WASHINGTON — In two victories for white men who claimed they had suffered reverse discrimination, the Supreme Court on Monday let stand rulings that threw out a quota for promotions of black firefighters in Birmingham, Ala., and awarded a white engineer $425,000 in damages because he was passed over for a promotion.
The outcome in the two cases shows an increased willingness by the federal courts to apply anti-discrimination laws in favor of white employees as well as minorities. They also put employers on notice that they can be forced to pay damages even for undertaking a voluntary plan of affirmative action.
The court actions come amid a renewed national debate over affirmative action and reverse discrimination.
Indeed, the 21-year-old Birmingham firefighters case illustrates the evolution in the law. Where once the affirmative-action plan in Alabama's largest city was widely applauded as a needed remedy for blatant discrimination against blacks, the same plan later was struck down by judges who concluded that it unfairly discriminated against white workers.
"We are very pleased the Supreme Court has agreed the Birmingham quota plan involved an excessive use of racial balancing," said Raymond T. Fitzpatrick, who has represented the white firefighters for 15 years.
But a civil rights lawyer who defended the city's efforts to promote more minorities said that he was disappointed by the outcome.
"This puts a question mark of confusion over this whole field of law," said Richard T. Seymour of the Lawyers Committee for Civil Rights Under Law in Washington. Civil rights advocates had believed that the minority promotion plans in cities such as Birmingham could withstand attacks because they grew from an undisputed history of blatant discrimination in the Deep South.
On Monday, the Supreme Court simply rejected further appeals in the two cases and did not issue written opinions. However the outcome--especially in the Birmingham case--grew directly out of two earlier conservative rulings by the high court.
In 1974, the Lawyers Committee, the National Assn. for the Advancement of Colored People and the Justice Department filed suit against Birmingham, alleging the city continued to exclude blacks from the management ranks of its fire and police departments. After several years of litigation, the city agreed to adopt an affirmative- action plan that, among other things, ensured black firefighters would receive one of every two promotions available.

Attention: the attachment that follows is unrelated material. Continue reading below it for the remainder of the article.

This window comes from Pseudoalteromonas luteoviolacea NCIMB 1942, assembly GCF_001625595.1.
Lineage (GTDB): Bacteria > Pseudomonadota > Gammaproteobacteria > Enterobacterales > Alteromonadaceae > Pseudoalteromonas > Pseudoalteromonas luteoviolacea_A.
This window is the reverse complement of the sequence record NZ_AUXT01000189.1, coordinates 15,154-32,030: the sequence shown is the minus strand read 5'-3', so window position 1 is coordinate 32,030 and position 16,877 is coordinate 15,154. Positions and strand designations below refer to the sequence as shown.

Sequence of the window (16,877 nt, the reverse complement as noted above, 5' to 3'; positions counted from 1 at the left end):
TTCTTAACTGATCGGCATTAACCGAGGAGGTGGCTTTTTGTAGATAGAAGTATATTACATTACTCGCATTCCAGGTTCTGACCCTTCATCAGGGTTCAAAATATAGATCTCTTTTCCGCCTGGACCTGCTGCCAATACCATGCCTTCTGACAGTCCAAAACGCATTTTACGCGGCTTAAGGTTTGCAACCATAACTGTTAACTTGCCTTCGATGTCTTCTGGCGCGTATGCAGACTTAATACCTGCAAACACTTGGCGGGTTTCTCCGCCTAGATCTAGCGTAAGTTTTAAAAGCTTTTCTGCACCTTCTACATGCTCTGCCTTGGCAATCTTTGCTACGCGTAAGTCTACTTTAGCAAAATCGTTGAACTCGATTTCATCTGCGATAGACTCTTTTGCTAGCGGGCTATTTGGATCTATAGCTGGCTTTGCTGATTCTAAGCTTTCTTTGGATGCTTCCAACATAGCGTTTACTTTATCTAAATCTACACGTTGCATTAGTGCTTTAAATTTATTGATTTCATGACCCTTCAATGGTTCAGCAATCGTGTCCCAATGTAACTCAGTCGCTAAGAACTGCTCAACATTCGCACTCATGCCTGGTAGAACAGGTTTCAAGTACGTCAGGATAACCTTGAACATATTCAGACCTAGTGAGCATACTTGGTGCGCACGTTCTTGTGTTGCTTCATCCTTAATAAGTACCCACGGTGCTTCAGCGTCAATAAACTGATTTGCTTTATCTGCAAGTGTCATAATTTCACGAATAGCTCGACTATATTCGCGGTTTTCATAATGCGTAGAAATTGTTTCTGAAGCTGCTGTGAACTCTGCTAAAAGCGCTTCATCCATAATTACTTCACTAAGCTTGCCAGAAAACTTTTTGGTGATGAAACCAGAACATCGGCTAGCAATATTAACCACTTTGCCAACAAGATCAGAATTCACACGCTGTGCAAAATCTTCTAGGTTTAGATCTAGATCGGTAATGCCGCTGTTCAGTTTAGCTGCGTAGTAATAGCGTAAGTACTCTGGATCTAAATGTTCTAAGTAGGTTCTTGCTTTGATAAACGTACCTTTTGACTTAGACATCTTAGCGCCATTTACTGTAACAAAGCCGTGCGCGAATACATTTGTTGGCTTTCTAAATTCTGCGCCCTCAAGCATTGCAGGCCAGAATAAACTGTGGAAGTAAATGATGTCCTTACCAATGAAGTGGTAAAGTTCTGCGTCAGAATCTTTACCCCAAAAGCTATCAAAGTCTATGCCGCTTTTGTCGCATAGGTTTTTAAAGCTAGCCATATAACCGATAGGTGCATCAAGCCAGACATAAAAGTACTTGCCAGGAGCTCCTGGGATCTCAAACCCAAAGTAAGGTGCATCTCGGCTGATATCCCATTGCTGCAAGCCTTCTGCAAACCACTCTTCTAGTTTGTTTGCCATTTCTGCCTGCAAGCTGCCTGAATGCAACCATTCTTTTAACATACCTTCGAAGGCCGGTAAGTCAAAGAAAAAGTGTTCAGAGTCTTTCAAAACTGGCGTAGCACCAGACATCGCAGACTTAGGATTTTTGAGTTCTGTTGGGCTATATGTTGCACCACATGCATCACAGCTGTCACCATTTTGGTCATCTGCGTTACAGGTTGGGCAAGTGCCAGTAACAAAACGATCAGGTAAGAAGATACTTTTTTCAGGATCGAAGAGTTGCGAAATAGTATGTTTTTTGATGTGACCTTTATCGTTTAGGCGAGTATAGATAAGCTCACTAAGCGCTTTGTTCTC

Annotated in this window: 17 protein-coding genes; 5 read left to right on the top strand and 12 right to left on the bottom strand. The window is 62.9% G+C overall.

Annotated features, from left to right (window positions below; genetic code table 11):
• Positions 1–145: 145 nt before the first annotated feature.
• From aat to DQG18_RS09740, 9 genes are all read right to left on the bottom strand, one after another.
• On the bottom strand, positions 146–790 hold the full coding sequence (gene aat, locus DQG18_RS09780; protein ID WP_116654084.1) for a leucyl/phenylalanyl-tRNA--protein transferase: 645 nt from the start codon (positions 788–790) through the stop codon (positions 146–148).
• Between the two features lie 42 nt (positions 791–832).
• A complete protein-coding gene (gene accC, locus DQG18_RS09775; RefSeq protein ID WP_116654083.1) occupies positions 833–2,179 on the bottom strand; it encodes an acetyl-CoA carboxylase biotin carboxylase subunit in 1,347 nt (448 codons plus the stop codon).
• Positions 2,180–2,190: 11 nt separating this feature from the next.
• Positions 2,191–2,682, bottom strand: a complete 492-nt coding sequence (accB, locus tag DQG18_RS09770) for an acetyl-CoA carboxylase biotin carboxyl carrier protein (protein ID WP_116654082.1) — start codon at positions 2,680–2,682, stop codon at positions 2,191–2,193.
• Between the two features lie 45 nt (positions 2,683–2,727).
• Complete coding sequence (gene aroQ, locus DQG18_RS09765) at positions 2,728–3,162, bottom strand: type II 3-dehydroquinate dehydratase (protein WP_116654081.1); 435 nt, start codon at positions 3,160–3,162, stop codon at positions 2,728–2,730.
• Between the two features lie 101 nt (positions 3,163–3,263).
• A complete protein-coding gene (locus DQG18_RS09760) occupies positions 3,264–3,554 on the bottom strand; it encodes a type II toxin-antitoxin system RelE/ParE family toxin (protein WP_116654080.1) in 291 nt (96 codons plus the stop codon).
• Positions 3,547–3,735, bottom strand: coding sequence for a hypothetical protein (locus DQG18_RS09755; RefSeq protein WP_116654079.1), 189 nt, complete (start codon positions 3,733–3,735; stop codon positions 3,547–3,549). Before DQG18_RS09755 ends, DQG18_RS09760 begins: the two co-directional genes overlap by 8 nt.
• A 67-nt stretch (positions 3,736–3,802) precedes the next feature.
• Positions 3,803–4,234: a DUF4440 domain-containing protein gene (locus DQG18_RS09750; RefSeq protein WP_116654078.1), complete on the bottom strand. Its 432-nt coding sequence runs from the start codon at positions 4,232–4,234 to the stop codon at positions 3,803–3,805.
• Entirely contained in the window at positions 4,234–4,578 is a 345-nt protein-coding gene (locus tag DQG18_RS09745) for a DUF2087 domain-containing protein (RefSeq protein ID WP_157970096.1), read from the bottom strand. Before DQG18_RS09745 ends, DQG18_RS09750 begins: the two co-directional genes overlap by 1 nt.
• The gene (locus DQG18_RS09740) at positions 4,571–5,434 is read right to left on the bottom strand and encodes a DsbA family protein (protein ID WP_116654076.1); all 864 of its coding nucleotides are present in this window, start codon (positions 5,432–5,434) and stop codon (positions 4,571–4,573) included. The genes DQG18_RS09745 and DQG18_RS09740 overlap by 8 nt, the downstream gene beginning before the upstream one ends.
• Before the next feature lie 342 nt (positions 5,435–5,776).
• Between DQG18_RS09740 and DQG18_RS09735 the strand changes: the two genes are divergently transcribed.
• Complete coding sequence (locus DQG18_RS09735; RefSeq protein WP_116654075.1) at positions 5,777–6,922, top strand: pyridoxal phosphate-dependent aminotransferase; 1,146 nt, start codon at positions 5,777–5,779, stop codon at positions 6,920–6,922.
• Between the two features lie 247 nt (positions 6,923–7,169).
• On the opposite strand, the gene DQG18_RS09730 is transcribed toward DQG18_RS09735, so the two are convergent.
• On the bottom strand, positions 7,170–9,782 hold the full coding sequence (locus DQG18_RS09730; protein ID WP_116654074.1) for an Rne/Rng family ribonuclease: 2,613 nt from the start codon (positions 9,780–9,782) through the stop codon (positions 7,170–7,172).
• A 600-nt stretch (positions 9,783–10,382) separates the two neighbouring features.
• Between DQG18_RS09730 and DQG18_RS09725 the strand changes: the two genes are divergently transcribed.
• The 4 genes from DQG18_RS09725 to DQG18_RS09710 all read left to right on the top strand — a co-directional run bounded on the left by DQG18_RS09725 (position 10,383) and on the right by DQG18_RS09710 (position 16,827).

That 1981 consent decree won the support of virtually all parties, including the city, the Justice Department and the federal judge presiding over the case. The exception was the white firefighters whose promotional opportunities would be limited.
A group of 14 white firefighters claimed that they had suffered reverse discrimination because they were passed over for promotions despite having more seniority and higher test ratings than some black employees who were promoted. In response, the city contended that the disgruntled whites had no right to contest a valid consent decree, and a judge threw out their claim without a hearing.
But in a 1989 decision, the Supreme Court revived the claim of the white firefighters and ruled that white workers cannot be barred from challenging an affirmative-action order that puts them at a disadvantage.
That same year, the high court said in another ruling that cities may not use race as a basis for awarding contracts or jobs unless the efforts were "narrowly tailored" attempts to remedy clear past discrimination.
The first ruling gave the white firefighters a chance to get their claim into court, while the second gave them ammunition to win.
Last year, the U.S. Court of Appeals in Atlanta rejected Birmingham's promotion plan because it was not "narrowly tailored" to promote black firefighters who suffered discrimination earlier in their careers. Instead, the plan worked as "a rigid quota" that violates both federal anti-discrimination laws and the Constitution, the judges said.
"Given the odious nature of race-based decision-making, race-neutral alternatives should be considered before the government implements an affirmative-action plan that uses race as the sole criteria upon which promotions are based," the appeals court said.
The Atlanta ruling marked a sharp setback for civil rights advocates because Birmingham had an undisputed history of discriminating against blacks.
Both the Lawyers Committee for Civil Rights Under Law and the city of Birmingham appealed to the high court in February. If the ruling were allowed to stand, they said, it "puts at risk affirmative- action programs previously thought to be lawful that redress egregious discrimination."
But without comment or dissent, the high court denied both appeals in Arrington vs. Wilks, 94-1397, and Martin vs. Wilks, 94-1422.
Lawyers on both sides said the case now will return to a federal judge to decide whether the white firefighters are entitled to damages.